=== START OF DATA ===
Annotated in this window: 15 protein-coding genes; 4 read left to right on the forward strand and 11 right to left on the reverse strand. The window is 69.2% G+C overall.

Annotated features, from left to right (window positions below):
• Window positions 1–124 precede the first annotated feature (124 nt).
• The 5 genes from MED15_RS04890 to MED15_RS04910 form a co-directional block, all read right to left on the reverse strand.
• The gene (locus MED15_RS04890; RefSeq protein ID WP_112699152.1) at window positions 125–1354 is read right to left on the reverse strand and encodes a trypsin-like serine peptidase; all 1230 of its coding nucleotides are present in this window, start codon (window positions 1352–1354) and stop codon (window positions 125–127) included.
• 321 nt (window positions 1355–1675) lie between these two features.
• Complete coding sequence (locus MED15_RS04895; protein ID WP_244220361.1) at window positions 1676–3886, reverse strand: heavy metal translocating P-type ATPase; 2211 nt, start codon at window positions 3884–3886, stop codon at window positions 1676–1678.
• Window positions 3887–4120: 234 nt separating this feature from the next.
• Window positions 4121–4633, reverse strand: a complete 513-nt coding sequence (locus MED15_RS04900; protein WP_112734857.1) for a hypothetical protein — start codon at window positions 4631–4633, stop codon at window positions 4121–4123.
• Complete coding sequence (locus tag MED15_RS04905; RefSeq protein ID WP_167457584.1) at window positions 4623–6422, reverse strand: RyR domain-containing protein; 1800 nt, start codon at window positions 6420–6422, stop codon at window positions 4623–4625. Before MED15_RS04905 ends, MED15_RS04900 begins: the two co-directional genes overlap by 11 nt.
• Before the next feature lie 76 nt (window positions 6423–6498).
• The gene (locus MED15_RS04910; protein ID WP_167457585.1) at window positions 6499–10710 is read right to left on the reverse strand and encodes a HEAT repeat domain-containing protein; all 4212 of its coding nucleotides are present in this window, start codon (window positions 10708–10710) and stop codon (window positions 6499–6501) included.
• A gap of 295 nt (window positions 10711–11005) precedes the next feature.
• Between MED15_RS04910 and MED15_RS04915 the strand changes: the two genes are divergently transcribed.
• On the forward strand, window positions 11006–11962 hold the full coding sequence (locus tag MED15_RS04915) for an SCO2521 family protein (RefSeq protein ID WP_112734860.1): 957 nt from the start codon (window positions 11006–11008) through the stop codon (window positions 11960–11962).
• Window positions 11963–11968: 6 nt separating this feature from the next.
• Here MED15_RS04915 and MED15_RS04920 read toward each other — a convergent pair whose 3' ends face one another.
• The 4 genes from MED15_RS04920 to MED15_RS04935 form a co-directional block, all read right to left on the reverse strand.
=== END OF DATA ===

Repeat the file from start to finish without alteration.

Annotated in this window: 15 protein-coding genes; 4 read left to right on the forward strand and 11 right to left on the reverse strand. The window is 69.2% G+C overall.

Annotated features, from left to right (window positions below):
• Window positions 1–124 precede the first annotated feature (124 nt).
• The 5 genes from MED15_RS04890 to MED15_RS04910 form a co-directional block, all read right to left on the reverse strand.
• The gene (locus MED15_RS04890; RefSeq protein ID WP_112699152.1) at window positions 125–1354 is read right to left on the reverse strand and encodes a trypsin-like serine peptidase; all 1230 of its coding nucleotides are present in this window, start codon (window positions 1352–1354) and stop codon (window positions 125–127) included.
• 321 nt (window positions 1355–1675) lie between these two features.
• Complete coding sequence (locus MED15_RS04895; protein ID WP_244220361.1) at window positions 1676–3886, reverse strand: heavy metal translocating P-type ATPase; 2211 nt, start codon at window positions 3884–3886, stop codon at window positions 1676–1678.
• Window positions 3887–4120: 234 nt separating this feature from the next.
• Window positions 4121–4633, reverse strand: a complete 513-nt coding sequence (locus MED15_RS04900; protein WP_112734857.1) for a hypothetical protein — start codon at window positions 4631–4633, stop codon at window positions 4121–4123.
• Complete coding sequence (locus tag MED15_RS04905; RefSeq protein ID WP_167457584.1) at window positions 4623–6422, reverse strand: RyR domain-containing protein; 1800 nt, start codon at window positions 6420–6422, stop codon at window positions 4623–4625. Before MED15_RS04905 ends, MED15_RS04900 begins: the two co-directional genes overlap by 11 nt.
• Before the next feature lie 76 nt (window positions 6423–6498).
• The gene (locus MED15_RS04910; protein ID WP_167457585.1) at window positions 6499–10710 is read right to left on the reverse strand and encodes a HEAT repeat domain-containing protein; all 4212 of its coding nucleotides are present in this window, start codon (window positions 10708–10710) and stop codon (window positions 6499–6501) included.
• A gap of 295 nt (window positions 10711–11005) precedes the next feature.
• Between MED15_RS04910 and MED15_RS04915 the strand changes: the two genes are divergently transcribed.
• On the forward strand, window positions 11006–11962 hold the full coding sequence (locus tag MED15_RS04915) for an SCO2521 family protein (RefSeq protein ID WP_112734860.1): 957 nt from the start codon (window positions 11006–11008) through the stop codon (window positions 11960–11962).
• Window positions 11963–11968: 6 nt separating this feature from the next.
• Here MED15_RS04915 and MED15_RS04920 read toward each other — a convergent pair whose 3' ends face one another.
• The 4 genes from MED15_RS04920 to MED15_RS04935 form a co-directional block, all read right to left on the reverse strand.